Thursday, May 25, 2023

The Space Between Worlds

Micaiah Johnson
Completed 5/23/2023, Reviewed 5/25/2023
3 stars

This was one of those books where I could recognize that it is well done, but I just couldn’t get into it.  Time travel and dimension traveling can be difficult tropes to write about, keeping everything coherent, especially when you’re dimension traveling between very similar universes.  Johnson executed it very well.  The beginning is kind of tough, but when you figure out what’s going on, you realize it was all part of a master plan of storytelling.  Still, the plot would grab me, then release me, then grab me, then release me.  It was a book club read, and the majority of people liked it better than me.  It also won the 2020 Golden Tentacle Kitschy Award for debut novel that fits the criteria of progressive, intelligent and entertaining.  

The story revolves around Cara, a dimension traverser.  She was from the wastelands outside a walled city.  She got this job in the city because most of her doppelgangers in other dimensions have died.  That’s a prerequisite for traversers because if they go to a dimension where their counterpart still exists, it will kill them.  By having this job, she is on the way to citizenship and security.  However, when Cara is sent to a world where her doppelganger has supposedly died, she is nearly killed.  Her doppelganger is apparently alive.  Fortunately, she is saved, but is confronted with massive challenge, one where she knows all the players, but they have different roles, being in a different dimension.  This leads to crazy politics in her own dimension where she must keep her wits about her to survive the brutal head of the Institute which houses the traversing technology.  

It’s quite an elaborate setup, with lots of twists and turns, surprising the reader throughout the book.  It is a bit difficult to keep track of all the characters, because they have different personalities in the different dimensions.  The ones close to home, Earth 0, are more similar than the farther ones.  In particular, she traverses to Earth 175.  It’s about halfway to the farthest Earth traversed to, but it still holds many surprises.  

Cara is an interesting character.  She’s had a hard life, surviving abuse and difficult situations.  I was impressed by her survival skills.  Now free of some of the crap of her past, she can be more authentic.  However, she has an unrequited crush on Dell, her traversing engineer.  The feeling is mutual, but there’s something in the way that keeps them apart.  It creates a nice sexual tension that is handled well throughout the book.  It doesn’t get old or tedious, and the resolution is one of the neat twists that happens in the middle of the book.  Even though I never remained fully engrossed in the book, I did empathize with her, especially as she makes bold decisions about her future with the Institute.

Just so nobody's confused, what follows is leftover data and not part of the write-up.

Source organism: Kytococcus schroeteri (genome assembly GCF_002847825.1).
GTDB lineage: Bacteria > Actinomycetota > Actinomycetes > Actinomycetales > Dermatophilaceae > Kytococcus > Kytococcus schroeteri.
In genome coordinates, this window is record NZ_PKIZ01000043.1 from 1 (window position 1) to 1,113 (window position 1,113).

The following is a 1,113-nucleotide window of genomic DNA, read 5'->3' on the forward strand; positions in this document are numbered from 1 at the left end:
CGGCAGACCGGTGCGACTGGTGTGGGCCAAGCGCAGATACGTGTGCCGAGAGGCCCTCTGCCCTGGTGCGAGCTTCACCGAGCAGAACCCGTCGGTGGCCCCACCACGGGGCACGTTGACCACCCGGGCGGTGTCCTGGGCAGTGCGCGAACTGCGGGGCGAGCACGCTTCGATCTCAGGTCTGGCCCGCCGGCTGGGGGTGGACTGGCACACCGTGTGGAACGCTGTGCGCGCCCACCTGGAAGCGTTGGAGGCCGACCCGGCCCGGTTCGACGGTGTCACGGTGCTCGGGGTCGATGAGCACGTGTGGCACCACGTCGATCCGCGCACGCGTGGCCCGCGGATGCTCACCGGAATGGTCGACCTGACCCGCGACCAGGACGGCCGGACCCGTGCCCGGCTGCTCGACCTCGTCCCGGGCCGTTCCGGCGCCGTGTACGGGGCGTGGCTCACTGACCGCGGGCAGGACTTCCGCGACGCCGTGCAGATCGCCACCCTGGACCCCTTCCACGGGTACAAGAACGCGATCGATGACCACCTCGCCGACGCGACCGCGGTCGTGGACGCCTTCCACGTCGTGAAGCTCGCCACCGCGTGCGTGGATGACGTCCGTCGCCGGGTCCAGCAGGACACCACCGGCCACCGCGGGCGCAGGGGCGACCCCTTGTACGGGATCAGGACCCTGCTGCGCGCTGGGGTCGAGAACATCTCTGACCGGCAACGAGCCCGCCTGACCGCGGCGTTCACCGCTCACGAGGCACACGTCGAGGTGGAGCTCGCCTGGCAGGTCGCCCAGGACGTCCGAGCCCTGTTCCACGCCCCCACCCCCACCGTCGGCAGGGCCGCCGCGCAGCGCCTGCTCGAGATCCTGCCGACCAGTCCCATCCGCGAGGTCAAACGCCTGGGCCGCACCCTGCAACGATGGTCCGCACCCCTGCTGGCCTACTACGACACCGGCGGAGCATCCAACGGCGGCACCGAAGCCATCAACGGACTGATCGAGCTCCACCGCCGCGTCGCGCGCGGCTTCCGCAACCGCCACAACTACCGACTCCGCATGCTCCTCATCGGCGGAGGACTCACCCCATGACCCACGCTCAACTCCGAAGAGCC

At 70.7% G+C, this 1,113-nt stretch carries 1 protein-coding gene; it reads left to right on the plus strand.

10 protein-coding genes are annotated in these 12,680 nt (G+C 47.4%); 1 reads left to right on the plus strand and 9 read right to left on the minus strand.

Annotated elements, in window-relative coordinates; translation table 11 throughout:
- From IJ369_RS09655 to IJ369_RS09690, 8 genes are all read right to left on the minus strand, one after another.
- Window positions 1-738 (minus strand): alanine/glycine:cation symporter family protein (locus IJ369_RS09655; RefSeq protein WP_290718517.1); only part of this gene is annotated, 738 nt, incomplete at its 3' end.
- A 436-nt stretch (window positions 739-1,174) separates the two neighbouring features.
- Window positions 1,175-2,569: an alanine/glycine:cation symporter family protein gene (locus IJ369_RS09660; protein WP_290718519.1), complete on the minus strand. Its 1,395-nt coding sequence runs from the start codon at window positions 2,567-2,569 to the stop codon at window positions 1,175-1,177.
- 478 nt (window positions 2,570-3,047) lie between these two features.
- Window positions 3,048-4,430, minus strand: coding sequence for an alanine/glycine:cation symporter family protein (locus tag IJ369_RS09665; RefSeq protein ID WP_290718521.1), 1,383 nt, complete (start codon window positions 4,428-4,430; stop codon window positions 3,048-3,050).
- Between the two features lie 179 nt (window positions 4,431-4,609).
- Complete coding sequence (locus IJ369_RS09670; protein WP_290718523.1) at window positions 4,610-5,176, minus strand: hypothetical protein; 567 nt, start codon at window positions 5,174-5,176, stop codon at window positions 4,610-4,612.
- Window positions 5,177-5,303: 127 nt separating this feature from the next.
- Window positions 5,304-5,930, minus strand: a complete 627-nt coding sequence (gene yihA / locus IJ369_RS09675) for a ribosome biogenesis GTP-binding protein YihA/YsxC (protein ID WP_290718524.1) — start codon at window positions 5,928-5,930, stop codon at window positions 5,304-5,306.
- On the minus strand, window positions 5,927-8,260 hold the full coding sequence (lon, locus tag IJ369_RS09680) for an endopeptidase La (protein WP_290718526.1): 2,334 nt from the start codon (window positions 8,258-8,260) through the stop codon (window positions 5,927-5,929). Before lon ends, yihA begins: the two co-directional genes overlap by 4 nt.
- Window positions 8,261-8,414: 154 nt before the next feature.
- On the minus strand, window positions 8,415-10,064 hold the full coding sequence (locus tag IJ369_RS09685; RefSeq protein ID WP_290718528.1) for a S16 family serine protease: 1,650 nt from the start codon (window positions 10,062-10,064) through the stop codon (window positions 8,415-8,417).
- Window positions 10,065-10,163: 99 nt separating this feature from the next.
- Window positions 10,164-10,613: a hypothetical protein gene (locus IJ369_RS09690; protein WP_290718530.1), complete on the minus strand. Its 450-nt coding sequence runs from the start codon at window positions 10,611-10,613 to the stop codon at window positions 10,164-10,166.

The world building was good.  It wasn’t fantastic I think because you never spend a whole lot of time in any one dimension, except for Earth 0.  And there, you mostly stay in the walled city.  There isn’t much outside of it, besides the wastelands, and apparently, other walled cities.  Johnson gives you enough information to satisfy the scenes without going overboard in describing everything.  Related to that, the prose was pretty good, not too overwhelming, since we weren’t getting a lot of information at any one time.  The book overall was pretty readable.  

I kind of wish I had different circumstances reading this book.  I think I would have liked it better if I could have sat down and read it all in one or two sittings.  Maybe, maybe not.  I give it three stars out of five because it’s good.  Is it excellent?  A lot of people think so. But since I didn’t feel completely engaged in it, I knocked off a star.  The best thing about this book is that the author delved into the dimension hopping and doppelganger tropes with a fresh perspective, making it feel pretty original.  

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